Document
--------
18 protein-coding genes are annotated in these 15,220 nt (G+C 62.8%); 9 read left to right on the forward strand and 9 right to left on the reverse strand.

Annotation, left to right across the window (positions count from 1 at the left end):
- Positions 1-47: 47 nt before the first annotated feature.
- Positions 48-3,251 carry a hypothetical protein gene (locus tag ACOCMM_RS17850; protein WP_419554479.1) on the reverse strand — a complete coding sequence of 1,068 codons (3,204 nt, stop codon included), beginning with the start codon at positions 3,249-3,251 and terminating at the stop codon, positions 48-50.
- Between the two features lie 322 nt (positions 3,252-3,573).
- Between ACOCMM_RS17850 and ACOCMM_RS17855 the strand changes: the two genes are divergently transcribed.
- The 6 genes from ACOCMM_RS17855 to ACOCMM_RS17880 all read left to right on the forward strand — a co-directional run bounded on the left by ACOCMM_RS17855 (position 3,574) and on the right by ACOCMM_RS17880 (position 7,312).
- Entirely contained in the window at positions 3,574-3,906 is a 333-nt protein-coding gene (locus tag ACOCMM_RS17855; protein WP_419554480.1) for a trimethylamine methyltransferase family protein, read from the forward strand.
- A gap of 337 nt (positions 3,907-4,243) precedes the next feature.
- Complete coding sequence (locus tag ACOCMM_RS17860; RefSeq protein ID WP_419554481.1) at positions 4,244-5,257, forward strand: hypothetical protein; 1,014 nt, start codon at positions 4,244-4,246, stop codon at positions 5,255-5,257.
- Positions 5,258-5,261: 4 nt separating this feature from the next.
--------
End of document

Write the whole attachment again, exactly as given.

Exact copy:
18 protein-coding genes are annotated in these 15,220 nt (G+C 62.8%); 9 read left to right on the forward strand and 9 right to left on the reverse strand.

Annotation, left to right across the window (positions count from 1 at the left end):
- Positions 1-47: 47 nt before the first annotated feature.
- Positions 48-3,251 carry a hypothetical protein gene (locus tag ACOCMM_RS17850; protein WP_419554479.1) on the reverse strand — a complete coding sequence of 1,068 codons (3,204 nt, stop codon included), beginning with the start codon at positions 3,249-3,251 and terminating at the stop codon, positions 48-50.
- Between the two features lie 322 nt (positions 3,252-3,573).
- Between ACOCMM_RS17850 and ACOCMM_RS17855 the strand changes: the two genes are divergently transcribed.
- The 6 genes from ACOCMM_RS17855 to ACOCMM_RS17880 all read left to right on the forward strand — a co-directional run bounded on the left by ACOCMM_RS17855 (position 3,574) and on the right by ACOCMM_RS17880 (position 7,312).
- Entirely contained in the window at positions 3,574-3,906 is a 333-nt protein-coding gene (locus tag ACOCMM_RS17855; protein WP_419554480.1) for a trimethylamine methyltransferase family protein, read from the forward strand.
- A gap of 337 nt (positions 3,907-4,243) precedes the next feature.
- Complete coding sequence (locus tag ACOCMM_RS17860; RefSeq protein ID WP_419554481.1) at positions 4,244-5,257, forward strand: hypothetical protein; 1,014 nt, start codon at positions 4,244-4,246, stop codon at positions 5,255-5,257.
- Positions 5,258-5,261: 4 nt separating this feature from the next.